Tuesday, October 03, 2006

"Not Technological But Social and Cultural"

"The deep and enduring changes of our age are not technological but social and cultural. They are thus harder to see, for they result from the gradual accumulation of small, incremental changes in our day-to-day lives. These changes have been building for decades and are only now coming to the fore."

--Richard Florida, The Rise of the Creative Class

Now since I read this on a "Quote of the Day" email, I'm not entirely sure what Richard Florida went on to say, but I find this quote fascinating and at least partially true. People get so sidetracked by the seeming-newness and the promise of newness that comes with technology at times, to the point where they often either claim it as a savior or blame it for everything. But when you look back in history and story, people are much the same today as they were years and years ago. They might interact a bit differently with each other and with technology--and that's fascinating. But then, so are the continuances.

Take the virtual Chia Pet for an example (see last week's post). I've always been bad at plants, so it makes sense I'd be bad at them online as well.

Or the gym (my most recent post). To be honest, I've always had a bit of trouble getting motivated to exercise when I've been slacking off at it, which is at least part of why I've had trouble staying focused in the gym. Then again, it's easier when I'm chatting with a friend while I exercise, which is hard to do in the gym environment with carefully-spaced treadmills and TVs. Or thinking, which is also difficult. Or listening to my podcasts, which must be blared over the music. So yesterday when I recognized the machines were full I zipped upstairs to the nearly-empty walking/jogging track and had a delightful long walk. And it was still inside, but it was better.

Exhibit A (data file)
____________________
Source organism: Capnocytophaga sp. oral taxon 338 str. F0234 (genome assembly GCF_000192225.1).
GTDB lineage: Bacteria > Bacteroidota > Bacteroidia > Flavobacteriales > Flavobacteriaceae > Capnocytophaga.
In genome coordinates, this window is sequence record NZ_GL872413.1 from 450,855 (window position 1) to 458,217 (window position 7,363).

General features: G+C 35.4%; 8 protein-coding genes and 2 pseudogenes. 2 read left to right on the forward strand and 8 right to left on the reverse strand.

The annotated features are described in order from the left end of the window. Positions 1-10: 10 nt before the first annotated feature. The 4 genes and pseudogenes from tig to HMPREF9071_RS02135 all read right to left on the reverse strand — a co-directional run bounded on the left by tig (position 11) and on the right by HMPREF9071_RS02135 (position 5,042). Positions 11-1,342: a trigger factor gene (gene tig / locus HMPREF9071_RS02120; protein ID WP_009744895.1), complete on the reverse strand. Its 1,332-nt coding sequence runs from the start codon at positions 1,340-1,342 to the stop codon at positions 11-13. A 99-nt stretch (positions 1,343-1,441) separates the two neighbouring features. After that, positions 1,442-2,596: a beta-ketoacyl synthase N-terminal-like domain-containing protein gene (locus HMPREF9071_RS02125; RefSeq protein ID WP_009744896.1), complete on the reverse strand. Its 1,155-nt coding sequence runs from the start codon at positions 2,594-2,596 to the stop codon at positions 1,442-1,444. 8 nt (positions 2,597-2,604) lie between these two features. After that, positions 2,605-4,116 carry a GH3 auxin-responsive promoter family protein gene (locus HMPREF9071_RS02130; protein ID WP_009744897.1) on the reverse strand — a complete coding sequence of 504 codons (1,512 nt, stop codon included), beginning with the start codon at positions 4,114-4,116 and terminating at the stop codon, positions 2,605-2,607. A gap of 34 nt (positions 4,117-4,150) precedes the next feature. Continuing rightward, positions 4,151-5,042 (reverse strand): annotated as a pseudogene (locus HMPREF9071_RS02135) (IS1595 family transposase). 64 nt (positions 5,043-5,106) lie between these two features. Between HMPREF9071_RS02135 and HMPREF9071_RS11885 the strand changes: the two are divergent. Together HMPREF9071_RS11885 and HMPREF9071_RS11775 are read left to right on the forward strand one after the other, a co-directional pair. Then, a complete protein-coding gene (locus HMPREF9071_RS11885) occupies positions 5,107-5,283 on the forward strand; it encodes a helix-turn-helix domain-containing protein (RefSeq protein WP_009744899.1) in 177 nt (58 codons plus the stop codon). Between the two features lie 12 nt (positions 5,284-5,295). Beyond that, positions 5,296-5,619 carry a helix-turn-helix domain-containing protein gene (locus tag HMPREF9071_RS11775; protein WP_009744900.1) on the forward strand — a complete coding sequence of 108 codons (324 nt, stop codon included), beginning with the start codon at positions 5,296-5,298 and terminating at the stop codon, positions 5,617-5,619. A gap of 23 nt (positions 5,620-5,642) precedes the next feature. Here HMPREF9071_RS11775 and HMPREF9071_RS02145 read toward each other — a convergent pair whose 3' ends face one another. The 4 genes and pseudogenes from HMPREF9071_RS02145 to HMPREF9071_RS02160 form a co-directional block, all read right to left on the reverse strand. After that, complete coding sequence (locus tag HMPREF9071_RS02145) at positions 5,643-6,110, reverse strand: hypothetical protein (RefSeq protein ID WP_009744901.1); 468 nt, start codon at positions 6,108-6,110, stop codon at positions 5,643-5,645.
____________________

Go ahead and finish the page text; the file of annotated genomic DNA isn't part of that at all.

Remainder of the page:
I have no idea what this says about the "deep and enduring changes of our age," but it certainly says that my motivations and difficulties of staying motivated are similar no matter the technology. But it doesn't necessarily follow that culture and society won't gradually be changed, one way or another, by a bunch of people like me enacting these motivations through a variety of kinds of technological or non-technological environments.

That change is hard to see while it's happening, but it's fun to try to capture all the same.

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